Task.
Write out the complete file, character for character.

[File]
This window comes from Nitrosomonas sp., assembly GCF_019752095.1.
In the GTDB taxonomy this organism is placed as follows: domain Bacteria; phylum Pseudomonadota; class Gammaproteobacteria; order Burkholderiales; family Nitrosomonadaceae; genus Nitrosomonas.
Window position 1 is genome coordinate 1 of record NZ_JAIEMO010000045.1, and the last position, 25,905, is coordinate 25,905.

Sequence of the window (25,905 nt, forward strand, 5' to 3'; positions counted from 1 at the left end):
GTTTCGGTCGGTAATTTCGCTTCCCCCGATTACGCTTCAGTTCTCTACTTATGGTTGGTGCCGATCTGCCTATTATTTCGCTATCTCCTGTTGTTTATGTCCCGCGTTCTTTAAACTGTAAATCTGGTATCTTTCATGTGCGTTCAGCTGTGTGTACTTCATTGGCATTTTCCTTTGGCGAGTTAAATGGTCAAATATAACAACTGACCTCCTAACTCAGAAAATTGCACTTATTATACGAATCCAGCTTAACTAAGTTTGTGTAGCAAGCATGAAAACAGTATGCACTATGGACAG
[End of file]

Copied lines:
This window comes from Nitrosomonas sp., assembly GCF_019752095.1.
In the GTDB taxonomy this organism is placed as follows: domain Bacteria; phylum Pseudomonadota; class Gammaproteobacteria; order Burkholderiales; family Nitrosomonadaceae; genus Nitrosomonas.
Window position 1 is genome coordinate 1 of record NZ_JAIEMO010000045.1, and the last position, 25,905, is coordinate 25,905.

Sequence of the window (25,905 nt, forward strand, 5' to 3'; positions counted from 1 at the left end):
GTTTCGGTCGGTAATTTCGCTTCCCCCGATTACGCTTCAGTTCTCTACTTATGGTTGGTGCCGATCTGCCTATTATTTCGCTATCTCCTGTTGTTTATGTCCCGCGTTCTTTAAACTGTAAATCTGGTATCTTTCATGTGCGTTCAGCTGTGTGTACTTCATTGGCATTTTCCTTTGGCGAGTTAAATGGTCAAATATAACAACTGACCTCCTAACTCAGAAAATTGCACTTATTATACGAATCCAGCTTAACTAAGTTTGTGTAGCAAGCATGAAAACAGTATGCACTATGGACAG